COMMENT SOUGHT ON PRELIMINARY PLAN FOR RETROSPECTIVE ANALYSIS OF EXISTING FCC RULES: On November 7, 2011, the FCC released a Preliminary Plan for Retrospective Analysis of Existing Rules. The Preliminary Plan describes the Commission’s ongoing process of identifying outmoded or counter-productive rules and provides an overview of recent and current proceedings that include retrospective analysis. The Commission seeks comment generally on the Preliminary Plan and also seeks specific comment on the following:

(1) What additional steps should the Commission take to identify rules that should be changed, streamlined, consolidated, or removed?
(2) How can the Commission further reduce burdens on industry and consumers while fostering competition, diversity and innovation?
(3) Are there Commission rules or reporting requirements that are duplicative or that have conflicting requirements among its bureaus and offices or with other agencies?
(4) Are there Commission rules or reporting requirements that could be modified to better accomplish their regulatory objectives?

In addition, commenters are encouraged to submit other suggestions that may help the Commission develop better regulations and processes. Commenters are asked to specifically identify the rules or reporting requirements they are addressing, and to provide specific suggestions for ways the Commission should modify such rules or reporting requirements, including alternative language where possible. Comments in this CG Docket No. 11-199 proceeding are due February 8, and replies are due February 22.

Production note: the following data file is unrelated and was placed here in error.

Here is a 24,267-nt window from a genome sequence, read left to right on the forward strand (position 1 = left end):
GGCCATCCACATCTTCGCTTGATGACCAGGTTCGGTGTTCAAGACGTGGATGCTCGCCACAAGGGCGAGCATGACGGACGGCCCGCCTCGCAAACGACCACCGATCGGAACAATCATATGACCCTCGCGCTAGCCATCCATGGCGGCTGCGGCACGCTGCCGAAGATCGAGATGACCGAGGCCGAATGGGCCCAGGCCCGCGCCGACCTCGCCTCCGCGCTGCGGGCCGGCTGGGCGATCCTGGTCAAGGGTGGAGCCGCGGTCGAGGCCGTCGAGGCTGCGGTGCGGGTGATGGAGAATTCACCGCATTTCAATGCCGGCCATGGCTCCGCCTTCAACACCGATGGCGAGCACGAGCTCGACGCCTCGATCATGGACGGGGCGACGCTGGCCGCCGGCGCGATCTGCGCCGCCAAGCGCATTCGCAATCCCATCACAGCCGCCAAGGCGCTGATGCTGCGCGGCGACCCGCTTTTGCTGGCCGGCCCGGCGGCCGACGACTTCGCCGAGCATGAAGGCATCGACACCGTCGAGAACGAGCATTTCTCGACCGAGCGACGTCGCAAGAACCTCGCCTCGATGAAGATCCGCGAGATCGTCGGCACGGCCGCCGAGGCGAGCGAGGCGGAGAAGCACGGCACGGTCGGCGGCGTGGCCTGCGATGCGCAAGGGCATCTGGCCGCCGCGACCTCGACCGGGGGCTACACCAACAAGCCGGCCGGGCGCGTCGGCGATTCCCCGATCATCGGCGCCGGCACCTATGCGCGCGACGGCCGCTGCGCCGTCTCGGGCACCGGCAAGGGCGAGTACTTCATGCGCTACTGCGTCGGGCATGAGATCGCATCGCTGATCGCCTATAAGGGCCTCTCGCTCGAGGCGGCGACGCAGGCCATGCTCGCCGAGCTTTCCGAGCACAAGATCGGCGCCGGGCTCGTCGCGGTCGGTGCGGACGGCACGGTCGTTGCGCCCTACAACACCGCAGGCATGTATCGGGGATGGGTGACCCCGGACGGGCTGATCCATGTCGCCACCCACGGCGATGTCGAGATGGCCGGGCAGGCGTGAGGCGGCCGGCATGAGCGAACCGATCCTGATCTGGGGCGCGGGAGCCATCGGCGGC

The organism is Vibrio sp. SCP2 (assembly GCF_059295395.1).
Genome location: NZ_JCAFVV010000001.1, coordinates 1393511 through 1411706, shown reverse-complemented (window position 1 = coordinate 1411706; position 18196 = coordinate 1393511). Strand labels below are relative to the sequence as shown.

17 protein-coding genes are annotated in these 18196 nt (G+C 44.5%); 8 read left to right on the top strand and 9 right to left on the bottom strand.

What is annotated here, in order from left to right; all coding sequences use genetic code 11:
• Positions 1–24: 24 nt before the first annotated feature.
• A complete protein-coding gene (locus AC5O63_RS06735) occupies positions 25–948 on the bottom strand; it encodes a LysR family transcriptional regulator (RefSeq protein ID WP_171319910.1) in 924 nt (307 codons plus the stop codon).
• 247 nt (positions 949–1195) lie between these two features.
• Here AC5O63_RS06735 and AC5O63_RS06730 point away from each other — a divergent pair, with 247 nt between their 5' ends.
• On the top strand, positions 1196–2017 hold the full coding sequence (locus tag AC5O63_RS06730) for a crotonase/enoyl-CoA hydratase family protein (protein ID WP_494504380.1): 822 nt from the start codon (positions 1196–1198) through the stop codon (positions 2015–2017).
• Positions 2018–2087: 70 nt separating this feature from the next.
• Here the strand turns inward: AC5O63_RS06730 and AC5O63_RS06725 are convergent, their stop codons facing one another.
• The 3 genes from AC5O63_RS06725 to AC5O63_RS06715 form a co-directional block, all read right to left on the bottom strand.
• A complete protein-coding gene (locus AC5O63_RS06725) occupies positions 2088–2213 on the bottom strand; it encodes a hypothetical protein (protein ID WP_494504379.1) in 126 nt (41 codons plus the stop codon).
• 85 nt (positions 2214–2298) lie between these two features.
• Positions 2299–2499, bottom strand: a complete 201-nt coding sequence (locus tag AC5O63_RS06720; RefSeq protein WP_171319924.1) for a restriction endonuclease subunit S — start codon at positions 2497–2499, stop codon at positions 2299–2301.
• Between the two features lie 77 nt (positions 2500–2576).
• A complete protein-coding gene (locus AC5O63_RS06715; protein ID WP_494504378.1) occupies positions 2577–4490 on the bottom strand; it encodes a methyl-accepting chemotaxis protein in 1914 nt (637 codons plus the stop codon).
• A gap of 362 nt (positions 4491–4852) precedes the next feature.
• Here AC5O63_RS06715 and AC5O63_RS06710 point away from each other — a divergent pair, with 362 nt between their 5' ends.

COMMENT DATES SET FOR PUBLIC NOTICE ON FCC PROCESS: The FCC has established a comment cycle for its Public Notice soliciting comment on additional procedures to improve transparency and efficiency in Commission proceedings. In particular, the Public Notice seeks comment on the benefits and burdens of requiring commenters to file materials they cite in pleadings or ex parte notices submitted in rulemaking proceedings, so that those materials are more easily accessible to all interested parties (BloostonLaw Telecom Update, November 30). Comments in this CG Docket No. 10-44 proceeding are due January 9, and replies are due January 23.